Shafaat was constantly receiving calls from his family. He laughed that his wife and children were worried not because he was travelling to such dangerous areas but because they feared he might be targeted as a Hazara. “I don’t blame them,” I remember him saying, “such has been our life lately; I also fear the same every time my daughter goes to school or my wife goes to bazaar.”
Hazara are an easy target because they are easily distinguishable from the other ethnic groups because of their Mongol features. Over 700 Hazara Shias have been killed in the last decade.
As many as 39 Hazaras died in the last 19 days. Last September, religious processions organized by the community were targeted twice killing around 50 people. Then came the Mastung carnage the same month. It is not just the staggering number of Hazaras killed but the brutality that was shown by killers.
A bus carrying Hazara pilgrims to Quetta was brutally assaulted. All the 26 men and boys aboard were taken out of the bus, lined up and shot, as their mothers, wives and sisters watched from inside. Unafraid, the assailants had insured that the highway was blocked on both ends when they conducted that ambush. Two more Hazara men were killed after being dragged out of their cars at a traffic light in Quetta the same evening.The total death toll for the day was over thirty dead and scores more injured. It was mourning for almost every other house among roughly half a million Hazaras as most of them are related through marriages.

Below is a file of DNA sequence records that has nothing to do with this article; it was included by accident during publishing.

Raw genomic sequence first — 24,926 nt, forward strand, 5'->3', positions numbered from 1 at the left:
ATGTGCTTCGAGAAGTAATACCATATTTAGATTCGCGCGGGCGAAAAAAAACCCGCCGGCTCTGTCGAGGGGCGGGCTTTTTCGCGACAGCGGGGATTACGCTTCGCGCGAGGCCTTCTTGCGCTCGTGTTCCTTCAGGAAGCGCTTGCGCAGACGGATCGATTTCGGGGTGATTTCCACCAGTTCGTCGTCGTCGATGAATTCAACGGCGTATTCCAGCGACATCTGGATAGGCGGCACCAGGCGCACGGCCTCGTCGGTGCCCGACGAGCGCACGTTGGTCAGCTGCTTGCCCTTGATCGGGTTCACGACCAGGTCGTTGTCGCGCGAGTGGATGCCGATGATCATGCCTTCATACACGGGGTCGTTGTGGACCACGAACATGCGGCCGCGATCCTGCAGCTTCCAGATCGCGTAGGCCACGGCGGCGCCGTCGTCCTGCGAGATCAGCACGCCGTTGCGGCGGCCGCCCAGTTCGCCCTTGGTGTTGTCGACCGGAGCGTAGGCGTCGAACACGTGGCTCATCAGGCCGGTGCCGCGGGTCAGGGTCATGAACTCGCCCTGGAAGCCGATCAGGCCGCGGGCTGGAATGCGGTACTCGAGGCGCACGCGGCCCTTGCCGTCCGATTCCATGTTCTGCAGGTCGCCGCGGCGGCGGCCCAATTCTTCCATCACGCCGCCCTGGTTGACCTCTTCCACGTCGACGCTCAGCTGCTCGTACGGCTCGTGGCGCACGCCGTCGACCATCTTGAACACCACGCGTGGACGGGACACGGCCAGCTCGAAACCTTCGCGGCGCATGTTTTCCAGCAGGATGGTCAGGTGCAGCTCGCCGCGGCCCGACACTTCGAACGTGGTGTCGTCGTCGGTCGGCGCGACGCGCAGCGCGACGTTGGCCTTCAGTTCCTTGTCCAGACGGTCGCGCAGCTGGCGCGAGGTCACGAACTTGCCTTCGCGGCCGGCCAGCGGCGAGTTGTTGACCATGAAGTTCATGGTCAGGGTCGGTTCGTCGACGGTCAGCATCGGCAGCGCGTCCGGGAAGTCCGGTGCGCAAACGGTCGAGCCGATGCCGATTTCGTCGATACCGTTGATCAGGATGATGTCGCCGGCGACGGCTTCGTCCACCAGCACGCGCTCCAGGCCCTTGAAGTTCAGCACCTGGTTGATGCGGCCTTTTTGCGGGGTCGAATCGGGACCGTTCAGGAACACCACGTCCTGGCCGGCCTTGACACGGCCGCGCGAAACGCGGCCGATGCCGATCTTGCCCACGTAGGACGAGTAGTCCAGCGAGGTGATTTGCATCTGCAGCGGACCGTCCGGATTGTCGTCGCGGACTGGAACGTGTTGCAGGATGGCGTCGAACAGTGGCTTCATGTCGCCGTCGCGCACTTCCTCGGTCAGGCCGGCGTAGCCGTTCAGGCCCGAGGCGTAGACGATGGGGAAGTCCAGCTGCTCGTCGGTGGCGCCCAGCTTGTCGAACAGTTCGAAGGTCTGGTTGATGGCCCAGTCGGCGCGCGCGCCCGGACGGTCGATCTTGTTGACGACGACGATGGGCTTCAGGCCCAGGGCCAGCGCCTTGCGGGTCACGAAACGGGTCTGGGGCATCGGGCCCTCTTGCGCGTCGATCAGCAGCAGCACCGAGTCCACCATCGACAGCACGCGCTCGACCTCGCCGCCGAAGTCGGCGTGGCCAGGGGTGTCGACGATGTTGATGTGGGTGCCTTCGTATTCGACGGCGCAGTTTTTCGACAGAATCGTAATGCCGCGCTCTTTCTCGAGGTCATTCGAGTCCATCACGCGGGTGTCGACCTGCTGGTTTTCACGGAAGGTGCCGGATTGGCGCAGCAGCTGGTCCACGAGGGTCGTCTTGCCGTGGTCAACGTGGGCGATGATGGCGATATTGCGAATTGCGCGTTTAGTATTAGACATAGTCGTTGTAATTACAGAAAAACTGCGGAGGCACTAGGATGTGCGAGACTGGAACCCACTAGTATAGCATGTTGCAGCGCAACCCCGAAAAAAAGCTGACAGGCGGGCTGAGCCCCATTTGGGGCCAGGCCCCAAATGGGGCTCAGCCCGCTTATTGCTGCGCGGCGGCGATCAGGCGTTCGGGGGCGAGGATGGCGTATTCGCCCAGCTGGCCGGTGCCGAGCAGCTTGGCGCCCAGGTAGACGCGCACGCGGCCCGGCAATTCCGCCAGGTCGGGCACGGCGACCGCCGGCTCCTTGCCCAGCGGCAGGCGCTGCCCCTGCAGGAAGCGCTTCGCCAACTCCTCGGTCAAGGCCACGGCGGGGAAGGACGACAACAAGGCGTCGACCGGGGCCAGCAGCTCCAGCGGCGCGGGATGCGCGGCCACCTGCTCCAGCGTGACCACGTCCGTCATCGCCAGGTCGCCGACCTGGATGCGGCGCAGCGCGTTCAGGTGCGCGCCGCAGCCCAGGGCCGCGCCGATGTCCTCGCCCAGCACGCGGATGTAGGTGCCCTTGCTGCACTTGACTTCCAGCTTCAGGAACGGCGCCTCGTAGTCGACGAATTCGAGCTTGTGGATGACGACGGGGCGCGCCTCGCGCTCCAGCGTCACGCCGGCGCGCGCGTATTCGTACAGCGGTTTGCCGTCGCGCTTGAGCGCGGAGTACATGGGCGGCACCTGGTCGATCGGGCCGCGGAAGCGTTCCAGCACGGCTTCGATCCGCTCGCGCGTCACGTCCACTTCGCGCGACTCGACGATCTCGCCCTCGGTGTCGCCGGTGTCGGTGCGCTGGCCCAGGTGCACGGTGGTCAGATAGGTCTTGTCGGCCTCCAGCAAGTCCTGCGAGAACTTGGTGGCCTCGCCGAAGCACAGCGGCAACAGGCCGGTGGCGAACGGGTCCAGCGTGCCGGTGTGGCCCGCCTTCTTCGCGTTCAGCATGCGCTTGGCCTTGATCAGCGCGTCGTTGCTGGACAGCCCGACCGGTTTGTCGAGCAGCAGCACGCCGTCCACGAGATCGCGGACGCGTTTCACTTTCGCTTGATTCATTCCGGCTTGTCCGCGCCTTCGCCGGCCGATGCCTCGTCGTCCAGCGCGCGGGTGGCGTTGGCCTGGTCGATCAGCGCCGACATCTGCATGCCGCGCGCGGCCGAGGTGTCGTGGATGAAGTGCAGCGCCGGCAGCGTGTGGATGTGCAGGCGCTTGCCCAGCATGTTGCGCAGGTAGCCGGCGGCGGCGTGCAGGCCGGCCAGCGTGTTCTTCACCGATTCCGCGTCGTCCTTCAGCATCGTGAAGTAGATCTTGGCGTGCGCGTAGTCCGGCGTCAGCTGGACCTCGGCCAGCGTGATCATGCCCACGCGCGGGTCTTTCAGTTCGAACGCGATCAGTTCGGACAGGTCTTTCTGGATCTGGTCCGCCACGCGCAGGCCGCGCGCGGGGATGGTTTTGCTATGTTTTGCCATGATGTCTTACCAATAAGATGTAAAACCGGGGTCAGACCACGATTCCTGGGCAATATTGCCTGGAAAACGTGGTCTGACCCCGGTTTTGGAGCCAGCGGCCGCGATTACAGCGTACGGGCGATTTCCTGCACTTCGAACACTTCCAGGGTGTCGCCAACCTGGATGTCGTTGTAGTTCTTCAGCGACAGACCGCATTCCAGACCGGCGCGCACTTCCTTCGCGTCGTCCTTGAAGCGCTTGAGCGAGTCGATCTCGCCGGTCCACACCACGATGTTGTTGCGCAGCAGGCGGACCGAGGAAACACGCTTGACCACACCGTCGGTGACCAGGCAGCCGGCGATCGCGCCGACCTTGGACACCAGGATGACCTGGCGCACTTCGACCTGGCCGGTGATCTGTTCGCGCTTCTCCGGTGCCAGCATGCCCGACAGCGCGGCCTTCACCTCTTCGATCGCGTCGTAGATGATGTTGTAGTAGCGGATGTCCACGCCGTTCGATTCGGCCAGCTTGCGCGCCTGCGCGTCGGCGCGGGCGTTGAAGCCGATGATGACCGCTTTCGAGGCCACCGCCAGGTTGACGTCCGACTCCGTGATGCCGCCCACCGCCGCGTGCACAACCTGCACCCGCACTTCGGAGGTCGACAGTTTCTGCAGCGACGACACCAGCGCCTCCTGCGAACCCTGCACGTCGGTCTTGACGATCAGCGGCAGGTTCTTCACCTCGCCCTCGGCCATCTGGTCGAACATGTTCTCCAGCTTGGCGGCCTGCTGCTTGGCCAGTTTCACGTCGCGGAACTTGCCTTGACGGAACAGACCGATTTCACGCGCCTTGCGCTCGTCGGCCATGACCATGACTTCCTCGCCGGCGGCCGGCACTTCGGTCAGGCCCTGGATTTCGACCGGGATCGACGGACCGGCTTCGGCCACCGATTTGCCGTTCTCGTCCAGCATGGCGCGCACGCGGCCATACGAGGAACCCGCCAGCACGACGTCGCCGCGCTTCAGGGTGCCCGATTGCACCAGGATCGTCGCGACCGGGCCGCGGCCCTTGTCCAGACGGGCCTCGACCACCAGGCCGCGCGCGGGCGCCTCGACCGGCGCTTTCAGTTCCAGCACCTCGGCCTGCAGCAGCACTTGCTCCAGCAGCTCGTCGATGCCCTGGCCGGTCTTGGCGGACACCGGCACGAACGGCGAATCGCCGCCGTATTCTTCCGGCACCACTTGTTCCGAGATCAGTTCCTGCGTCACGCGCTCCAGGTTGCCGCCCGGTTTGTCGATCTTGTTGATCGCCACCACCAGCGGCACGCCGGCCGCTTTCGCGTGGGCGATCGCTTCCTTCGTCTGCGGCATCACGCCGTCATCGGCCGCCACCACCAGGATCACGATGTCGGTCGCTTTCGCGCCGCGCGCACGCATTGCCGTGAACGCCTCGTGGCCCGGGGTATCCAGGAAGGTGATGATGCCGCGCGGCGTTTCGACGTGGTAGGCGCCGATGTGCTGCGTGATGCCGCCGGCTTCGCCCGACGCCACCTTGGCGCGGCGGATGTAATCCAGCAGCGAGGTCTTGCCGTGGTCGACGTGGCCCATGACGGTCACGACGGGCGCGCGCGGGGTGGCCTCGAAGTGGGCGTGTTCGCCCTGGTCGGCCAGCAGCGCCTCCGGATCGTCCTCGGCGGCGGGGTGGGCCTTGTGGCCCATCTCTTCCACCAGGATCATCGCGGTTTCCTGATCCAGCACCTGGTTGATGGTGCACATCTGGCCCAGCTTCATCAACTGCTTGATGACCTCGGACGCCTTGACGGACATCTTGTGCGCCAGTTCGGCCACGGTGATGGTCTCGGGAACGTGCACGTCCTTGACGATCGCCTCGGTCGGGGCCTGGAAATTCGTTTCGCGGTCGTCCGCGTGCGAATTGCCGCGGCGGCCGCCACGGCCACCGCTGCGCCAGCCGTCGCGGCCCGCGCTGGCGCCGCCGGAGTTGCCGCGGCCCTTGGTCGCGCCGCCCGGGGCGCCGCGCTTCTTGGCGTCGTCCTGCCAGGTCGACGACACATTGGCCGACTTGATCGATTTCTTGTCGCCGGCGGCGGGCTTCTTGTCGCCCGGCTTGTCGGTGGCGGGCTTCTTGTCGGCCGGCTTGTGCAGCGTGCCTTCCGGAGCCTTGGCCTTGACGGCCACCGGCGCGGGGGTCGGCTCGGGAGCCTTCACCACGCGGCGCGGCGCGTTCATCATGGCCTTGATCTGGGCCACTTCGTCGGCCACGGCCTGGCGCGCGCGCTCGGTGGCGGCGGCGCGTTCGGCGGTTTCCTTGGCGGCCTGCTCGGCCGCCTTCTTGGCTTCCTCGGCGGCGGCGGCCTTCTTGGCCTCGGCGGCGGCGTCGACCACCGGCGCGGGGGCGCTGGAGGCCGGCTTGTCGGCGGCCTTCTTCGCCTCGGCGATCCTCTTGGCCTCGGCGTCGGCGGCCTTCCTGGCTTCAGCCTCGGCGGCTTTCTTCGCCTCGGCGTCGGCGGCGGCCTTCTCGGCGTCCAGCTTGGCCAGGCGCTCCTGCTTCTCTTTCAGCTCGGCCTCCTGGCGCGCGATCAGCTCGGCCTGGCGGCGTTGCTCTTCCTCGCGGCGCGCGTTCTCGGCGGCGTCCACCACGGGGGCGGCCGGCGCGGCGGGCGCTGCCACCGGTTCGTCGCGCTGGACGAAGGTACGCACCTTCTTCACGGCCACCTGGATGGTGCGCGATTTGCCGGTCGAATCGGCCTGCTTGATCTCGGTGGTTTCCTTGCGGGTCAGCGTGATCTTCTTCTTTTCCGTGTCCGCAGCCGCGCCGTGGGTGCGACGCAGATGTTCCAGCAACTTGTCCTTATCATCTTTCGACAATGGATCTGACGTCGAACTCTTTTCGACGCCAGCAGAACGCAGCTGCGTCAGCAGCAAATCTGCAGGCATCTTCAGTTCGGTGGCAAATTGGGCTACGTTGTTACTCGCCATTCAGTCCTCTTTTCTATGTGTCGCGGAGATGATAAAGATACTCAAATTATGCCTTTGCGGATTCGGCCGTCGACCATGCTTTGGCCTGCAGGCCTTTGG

Shafaat said he too was sometimes seen as a suspect as many in the community blame the army. The argument goes that if the ISI can kill dump hundreds of Baloch, why cannot they get hold of a bunch of religious fanatics. “I am a suspect for me colleagues, my friends and my community,” he said sadly. His family wanted him to move to Australia. Thousands of Hazaras have moved to Australia and Canada in the last few years. Some take grave risks. Hundreds have died in containers, crossing borders, others in ship wrecks. Over 300 people died off the coast of Java last December, most of them Hazaras. So desperate are people from this cruelty that they are willing to take every risk to get out of here.
Shafaat was not the one to leave. He was too much in love with the Community that had held him in suspicion, the army that had disappointed him and Quetta that had scorned him. He was a proud Hazara, khaki as well as a Quettawal. Shafaat got a call while he was explaining his affection for the three. He turned suddenly pale. Another attack on Hazaras had taken place. Six were shot dead execution style while drinking tea at one of the many roadside stalls in Quetta. One of them was his relative. He almost fainted, sweating profusely. Being a small expert in cardiac symptoms, I could see it was serious. I got him a doze of aspirins and brain relaxants and requested him to “take it easy.” Obviously, he was very sensitive about the whole thing. On my way back I also talked to his family to keep him calm and away from such news.
I got a call from his number 15 days later. A big ‘hello’ came out of my mouth, without realizing that it was his daughter. “So where’s your dad,” I chuckled. “He died today,” she replied.
He was only 32. A noble honest man, but born with a flat nose and chinky eyes. Maybe he deserved to die because he naively believed himself to be a Pakistani. But in today’s Pakistan, he was just a Hazara.